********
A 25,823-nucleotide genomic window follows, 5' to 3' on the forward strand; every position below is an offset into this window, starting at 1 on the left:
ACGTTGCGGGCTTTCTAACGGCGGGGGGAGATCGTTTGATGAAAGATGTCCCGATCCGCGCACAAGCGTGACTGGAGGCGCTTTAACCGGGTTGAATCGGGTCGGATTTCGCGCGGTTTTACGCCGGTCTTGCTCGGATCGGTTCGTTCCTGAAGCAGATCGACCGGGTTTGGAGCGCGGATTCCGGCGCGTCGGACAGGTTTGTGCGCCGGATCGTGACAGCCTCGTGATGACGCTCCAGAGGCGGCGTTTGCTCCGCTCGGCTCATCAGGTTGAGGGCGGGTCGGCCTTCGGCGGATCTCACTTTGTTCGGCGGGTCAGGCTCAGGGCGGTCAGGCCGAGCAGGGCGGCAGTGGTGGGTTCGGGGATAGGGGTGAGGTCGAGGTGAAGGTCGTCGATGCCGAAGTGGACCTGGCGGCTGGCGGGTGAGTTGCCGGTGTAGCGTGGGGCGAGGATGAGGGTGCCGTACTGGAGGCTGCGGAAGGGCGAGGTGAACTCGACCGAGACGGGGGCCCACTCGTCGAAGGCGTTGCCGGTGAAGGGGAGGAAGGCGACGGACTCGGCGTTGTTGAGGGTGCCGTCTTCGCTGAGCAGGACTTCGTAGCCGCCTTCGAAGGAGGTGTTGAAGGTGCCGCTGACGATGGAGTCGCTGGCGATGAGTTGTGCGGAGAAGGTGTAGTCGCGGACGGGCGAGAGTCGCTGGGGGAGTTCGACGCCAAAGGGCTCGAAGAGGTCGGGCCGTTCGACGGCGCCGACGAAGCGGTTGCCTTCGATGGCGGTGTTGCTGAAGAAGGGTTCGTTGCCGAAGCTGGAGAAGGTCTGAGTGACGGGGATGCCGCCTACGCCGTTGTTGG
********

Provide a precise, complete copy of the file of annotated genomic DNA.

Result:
A 25,823-nucleotide genomic window follows, 5' to 3' on the forward strand; every position below is an offset into this window, starting at 1 on the left:
ACGTTGCGGGCTTTCTAACGGCGGGGGGAGATCGTTTGATGAAAGATGTCCCGATCCGCGCACAAGCGTGACTGGAGGCGCTTTAACCGGGTTGAATCGGGTCGGATTTCGCGCGGTTTTACGCCGGTCTTGCTCGGATCGGTTCGTTCCTGAAGCAGATCGACCGGGTTTGGAGCGCGGATTCCGGCGCGTCGGACAGGTTTGTGCGCCGGATCGTGACAGCCTCGTGATGACGCTCCAGAGGCGGCGTTTGCTCCGCTCGGCTCATCAGGTTGAGGGCGGGTCGGCCTTCGGCGGATCTCACTTTGTTCGGCGGGTCAGGCTCAGGGCGGTCAGGCCGAGCAGGGCGGCAGTGGTGGGTTCGGGGATAGGGGTGAGGTCGAGGTGAAGGTCGTCGATGCCGAAGTGGACCTGGCGGCTGGCGGGTGAGTTGCCGGTGTAGCGTGGGGCGAGGATGAGGGTGCCGTACTGGAGGCTGCGGAAGGGCGAGGTGAACTCGACCGAGACGGGGGCCCACTCGTCGAAGGCGTTGCCGGTGAAGGGGAGGAAGGCGACGGACTCGGCGTTGTTGAGGGTGCCGTCTTCGCTGAGCAGGACTTCGTAGCCGCCTTCGAAGGAGGTGTTGAAGGTGCCGCTGACGATGGAGTCGCTGGCGATGAGTTGTGCGGAGAAGGTGTAGTCGCGGACGGGCGAGAGTCGCTGGGGGAGTTCGACGCCAAAGGGCTCGAAGAGGTCGGGCCGTTCGACGGCGCCGACGAAGCGGTTGCCTTCGATGGCGGTGTTGCTGAAGAAGGGTTCGTTGCCGAAGCTGGAGAAGGTCTGAGTGACGGGGATGCCGCCTACGCCGTTGTTGG